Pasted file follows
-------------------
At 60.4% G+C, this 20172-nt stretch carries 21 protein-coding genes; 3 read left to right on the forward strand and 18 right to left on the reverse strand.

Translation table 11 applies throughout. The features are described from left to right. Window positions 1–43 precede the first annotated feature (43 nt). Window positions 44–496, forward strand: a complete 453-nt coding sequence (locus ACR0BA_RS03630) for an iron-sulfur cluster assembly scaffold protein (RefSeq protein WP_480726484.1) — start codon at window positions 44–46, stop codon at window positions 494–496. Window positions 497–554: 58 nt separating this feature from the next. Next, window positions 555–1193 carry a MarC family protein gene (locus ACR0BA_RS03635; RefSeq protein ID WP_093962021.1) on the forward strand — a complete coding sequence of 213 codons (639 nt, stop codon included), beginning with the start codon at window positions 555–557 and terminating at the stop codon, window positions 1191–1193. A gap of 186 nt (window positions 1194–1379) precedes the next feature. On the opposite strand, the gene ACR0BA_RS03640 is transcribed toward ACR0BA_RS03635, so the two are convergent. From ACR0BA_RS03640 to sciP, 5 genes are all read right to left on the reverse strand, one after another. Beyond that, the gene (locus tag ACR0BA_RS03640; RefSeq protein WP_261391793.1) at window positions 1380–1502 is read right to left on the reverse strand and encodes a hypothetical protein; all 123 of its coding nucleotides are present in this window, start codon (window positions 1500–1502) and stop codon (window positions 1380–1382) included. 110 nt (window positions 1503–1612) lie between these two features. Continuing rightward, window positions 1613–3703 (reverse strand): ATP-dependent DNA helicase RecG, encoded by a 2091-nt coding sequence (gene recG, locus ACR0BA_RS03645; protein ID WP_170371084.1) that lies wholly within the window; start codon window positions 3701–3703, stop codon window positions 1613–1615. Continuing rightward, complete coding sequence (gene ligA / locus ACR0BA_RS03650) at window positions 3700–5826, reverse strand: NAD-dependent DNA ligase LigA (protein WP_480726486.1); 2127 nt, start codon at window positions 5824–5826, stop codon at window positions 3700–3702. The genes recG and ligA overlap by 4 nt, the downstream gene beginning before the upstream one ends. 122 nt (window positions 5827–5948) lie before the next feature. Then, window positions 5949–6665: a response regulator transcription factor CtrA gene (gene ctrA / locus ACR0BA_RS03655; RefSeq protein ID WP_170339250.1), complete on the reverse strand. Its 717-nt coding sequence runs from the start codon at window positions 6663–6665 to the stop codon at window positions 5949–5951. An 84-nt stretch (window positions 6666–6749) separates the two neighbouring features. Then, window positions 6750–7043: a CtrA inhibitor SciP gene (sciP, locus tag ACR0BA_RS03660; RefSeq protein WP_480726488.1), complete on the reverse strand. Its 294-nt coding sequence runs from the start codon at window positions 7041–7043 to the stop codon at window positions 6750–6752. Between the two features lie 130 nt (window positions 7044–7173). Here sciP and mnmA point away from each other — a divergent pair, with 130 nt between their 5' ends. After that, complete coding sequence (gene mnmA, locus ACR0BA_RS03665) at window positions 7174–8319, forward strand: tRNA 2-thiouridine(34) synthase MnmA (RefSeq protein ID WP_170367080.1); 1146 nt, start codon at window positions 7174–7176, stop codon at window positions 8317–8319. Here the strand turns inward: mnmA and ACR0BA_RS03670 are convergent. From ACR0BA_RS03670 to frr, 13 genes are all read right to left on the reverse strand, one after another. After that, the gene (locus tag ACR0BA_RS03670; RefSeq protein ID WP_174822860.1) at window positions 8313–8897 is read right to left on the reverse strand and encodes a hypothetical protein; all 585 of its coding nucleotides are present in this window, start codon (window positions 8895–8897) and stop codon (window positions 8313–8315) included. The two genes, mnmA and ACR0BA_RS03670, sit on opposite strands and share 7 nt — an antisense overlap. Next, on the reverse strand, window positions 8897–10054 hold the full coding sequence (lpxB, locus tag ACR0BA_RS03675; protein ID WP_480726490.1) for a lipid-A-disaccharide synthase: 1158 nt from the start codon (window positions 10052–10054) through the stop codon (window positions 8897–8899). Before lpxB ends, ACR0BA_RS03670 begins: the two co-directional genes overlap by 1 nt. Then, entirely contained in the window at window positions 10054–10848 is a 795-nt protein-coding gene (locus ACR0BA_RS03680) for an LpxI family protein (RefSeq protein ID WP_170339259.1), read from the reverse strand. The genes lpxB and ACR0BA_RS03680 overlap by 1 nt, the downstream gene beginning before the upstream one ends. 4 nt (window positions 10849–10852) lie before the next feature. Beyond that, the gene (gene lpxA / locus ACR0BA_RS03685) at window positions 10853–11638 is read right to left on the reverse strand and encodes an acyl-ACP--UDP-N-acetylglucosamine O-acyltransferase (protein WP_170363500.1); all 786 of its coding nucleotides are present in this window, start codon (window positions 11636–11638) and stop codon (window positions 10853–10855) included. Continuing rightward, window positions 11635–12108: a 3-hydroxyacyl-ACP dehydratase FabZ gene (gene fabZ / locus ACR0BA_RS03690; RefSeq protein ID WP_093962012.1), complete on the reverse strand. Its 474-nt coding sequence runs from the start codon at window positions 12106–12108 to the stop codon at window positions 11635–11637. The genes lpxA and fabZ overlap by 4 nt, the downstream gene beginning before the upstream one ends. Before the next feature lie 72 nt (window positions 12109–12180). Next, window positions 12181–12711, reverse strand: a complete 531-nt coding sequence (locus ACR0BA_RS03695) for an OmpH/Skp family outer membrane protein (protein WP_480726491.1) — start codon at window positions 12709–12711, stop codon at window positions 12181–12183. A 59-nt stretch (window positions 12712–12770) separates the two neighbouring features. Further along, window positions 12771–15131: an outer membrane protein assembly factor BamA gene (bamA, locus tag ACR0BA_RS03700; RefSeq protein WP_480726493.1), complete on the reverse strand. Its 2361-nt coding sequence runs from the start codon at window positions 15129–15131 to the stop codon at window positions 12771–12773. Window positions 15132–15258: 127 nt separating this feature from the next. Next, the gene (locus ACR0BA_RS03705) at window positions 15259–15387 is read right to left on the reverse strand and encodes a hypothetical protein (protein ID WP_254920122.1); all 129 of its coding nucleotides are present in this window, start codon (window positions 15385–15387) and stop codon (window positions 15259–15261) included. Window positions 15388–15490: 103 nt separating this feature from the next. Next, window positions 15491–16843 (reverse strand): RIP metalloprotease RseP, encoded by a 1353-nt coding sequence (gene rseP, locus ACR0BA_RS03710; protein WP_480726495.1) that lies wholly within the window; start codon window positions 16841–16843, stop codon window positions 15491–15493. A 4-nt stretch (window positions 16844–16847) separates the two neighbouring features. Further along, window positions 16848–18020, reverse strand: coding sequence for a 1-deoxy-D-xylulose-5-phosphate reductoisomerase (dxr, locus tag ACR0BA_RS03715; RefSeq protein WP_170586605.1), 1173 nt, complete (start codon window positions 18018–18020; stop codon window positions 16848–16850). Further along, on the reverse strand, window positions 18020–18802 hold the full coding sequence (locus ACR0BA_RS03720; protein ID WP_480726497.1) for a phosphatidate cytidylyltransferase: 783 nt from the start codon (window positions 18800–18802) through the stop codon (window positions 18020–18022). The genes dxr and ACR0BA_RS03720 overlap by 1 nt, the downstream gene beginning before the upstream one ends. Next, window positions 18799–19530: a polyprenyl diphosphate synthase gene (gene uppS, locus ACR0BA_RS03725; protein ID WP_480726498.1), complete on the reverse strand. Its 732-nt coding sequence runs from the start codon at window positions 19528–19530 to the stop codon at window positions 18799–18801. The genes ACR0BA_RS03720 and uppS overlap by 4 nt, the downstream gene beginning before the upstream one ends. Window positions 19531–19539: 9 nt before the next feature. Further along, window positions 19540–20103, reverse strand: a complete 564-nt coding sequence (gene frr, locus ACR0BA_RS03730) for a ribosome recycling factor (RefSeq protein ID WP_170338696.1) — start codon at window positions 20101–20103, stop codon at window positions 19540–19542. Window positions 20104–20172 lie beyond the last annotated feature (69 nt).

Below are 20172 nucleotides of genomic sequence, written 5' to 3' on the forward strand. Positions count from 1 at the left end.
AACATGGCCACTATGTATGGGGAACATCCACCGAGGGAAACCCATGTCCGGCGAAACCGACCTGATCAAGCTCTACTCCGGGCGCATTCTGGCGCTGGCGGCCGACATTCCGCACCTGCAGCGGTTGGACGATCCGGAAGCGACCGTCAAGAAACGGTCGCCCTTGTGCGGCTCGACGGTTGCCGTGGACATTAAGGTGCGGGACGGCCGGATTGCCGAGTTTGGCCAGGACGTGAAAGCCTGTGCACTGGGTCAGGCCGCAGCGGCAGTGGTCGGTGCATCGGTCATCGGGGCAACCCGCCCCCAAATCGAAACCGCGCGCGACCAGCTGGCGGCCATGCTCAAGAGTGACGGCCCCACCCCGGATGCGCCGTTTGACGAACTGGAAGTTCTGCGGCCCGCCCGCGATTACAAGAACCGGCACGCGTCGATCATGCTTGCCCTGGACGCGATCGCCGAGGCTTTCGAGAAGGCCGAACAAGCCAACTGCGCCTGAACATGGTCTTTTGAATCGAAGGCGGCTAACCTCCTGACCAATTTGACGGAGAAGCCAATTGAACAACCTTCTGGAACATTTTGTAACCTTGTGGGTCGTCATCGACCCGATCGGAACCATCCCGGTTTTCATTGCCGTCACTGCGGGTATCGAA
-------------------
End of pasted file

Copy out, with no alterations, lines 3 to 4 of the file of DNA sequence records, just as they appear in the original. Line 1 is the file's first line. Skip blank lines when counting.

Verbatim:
Below are 20172 nucleotides of genomic sequence, written 5' to 3' on the forward strand. Positions count from 1 at the left end.
AACATGGCCACTATGTATGGGGAACATCCACCGAGGGAAACCCATGTCCGGCGAAACCGACCTGATCAAGCTCTACTCCGGGCGCATTCTGGCGCTGGCGGCCGACATTCCGCACCTGCAGCGGTTGGACGATCCGGAAGCGACCGTCAAGAAACGGTCGCCCTTGTGCGGCTCGACGGTTGCCGTGGACATTAAGGTGCGGGACGGCCGGATTGCCGAGTTTGGCCAGGACGTGAAAGCCTGTGCACTGGGTCAGGCCGCAGCGGCAGTGGTCGGTGCATCGGTCATCGGGGCAACCCGCCCCCAAATCGAAACCGCGCGCGACCAGCTGGCGGCCATGCTCAAGAGTGACGGCCCCACCCCGGATGCGCCGTTTGACGAACTGGAAGTTCTGCGGCCCGCCCGCGATTACAAGAACCGGCACGCGTCGATCATGCTTGCCCTGGACGCGATCGCCGAGGCTTTCGAGAAGGCCGAACAAGCCAACTGCGCCTGAACATGGTCTTTTGAATCGAAGGCGGCTAACCTCCTGACCAATTTGACGGAGAAGCCAATTGAACAACCTTCTGGAACATTTTGTAACCTTGTGGGTCGTCATCGACCCGATCGGAACCATCCCGGTTTTCATTGCCGTCACTGCGGGTATCGAA